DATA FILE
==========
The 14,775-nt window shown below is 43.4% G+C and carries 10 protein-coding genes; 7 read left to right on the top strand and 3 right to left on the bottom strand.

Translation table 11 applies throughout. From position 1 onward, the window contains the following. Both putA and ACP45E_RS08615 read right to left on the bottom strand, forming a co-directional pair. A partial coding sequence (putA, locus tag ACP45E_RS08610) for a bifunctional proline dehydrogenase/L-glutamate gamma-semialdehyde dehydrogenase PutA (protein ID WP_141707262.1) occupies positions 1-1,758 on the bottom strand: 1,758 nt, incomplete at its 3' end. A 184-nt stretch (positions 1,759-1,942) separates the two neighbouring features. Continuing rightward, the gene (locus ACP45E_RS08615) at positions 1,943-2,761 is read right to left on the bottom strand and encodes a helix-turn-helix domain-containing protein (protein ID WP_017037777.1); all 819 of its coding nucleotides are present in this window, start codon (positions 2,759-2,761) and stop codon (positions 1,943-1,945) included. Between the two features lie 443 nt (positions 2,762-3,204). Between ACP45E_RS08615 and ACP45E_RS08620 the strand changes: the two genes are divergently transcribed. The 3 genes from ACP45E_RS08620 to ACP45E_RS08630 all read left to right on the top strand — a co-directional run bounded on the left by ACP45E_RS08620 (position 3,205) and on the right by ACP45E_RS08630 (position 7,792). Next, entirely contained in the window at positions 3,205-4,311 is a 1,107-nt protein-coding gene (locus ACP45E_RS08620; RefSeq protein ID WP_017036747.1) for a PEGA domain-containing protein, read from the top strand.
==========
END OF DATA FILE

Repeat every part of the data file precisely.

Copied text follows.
The 14,775-nt window shown below is 43.4% G+C and carries 10 protein-coding genes; 7 read left to right on the top strand and 3 right to left on the bottom strand.

Translation table 11 applies throughout. From position 1 onward, the window contains the following. Both putA and ACP45E_RS08615 read right to left on the bottom strand, forming a co-directional pair. A partial coding sequence (putA, locus tag ACP45E_RS08610) for a bifunctional proline dehydrogenase/L-glutamate gamma-semialdehyde dehydrogenase PutA (protein ID WP_141707262.1) occupies positions 1-1,758 on the bottom strand: 1,758 nt, incomplete at its 3' end. A 184-nt stretch (positions 1,759-1,942) separates the two neighbouring features. Continuing rightward, the gene (locus ACP45E_RS08615) at positions 1,943-2,761 is read right to left on the bottom strand and encodes a helix-turn-helix domain-containing protein (protein ID WP_017037777.1); all 819 of its coding nucleotides are present in this window, start codon (positions 2,759-2,761) and stop codon (positions 1,943-1,945) included. Between the two features lie 443 nt (positions 2,762-3,204). Between ACP45E_RS08615 and ACP45E_RS08620 the strand changes: the two genes are divergently transcribed. The 3 genes from ACP45E_RS08620 to ACP45E_RS08630 all read left to right on the top strand — a co-directional run bounded on the left by ACP45E_RS08620 (position 3,205) and on the right by ACP45E_RS08630 (position 7,792). Next, entirely contained in the window at positions 3,205-4,311 is a 1,107-nt protein-coding gene (locus ACP45E_RS08620; RefSeq protein ID WP_017036747.1) for a PEGA domain-containing protein, read from the top strand.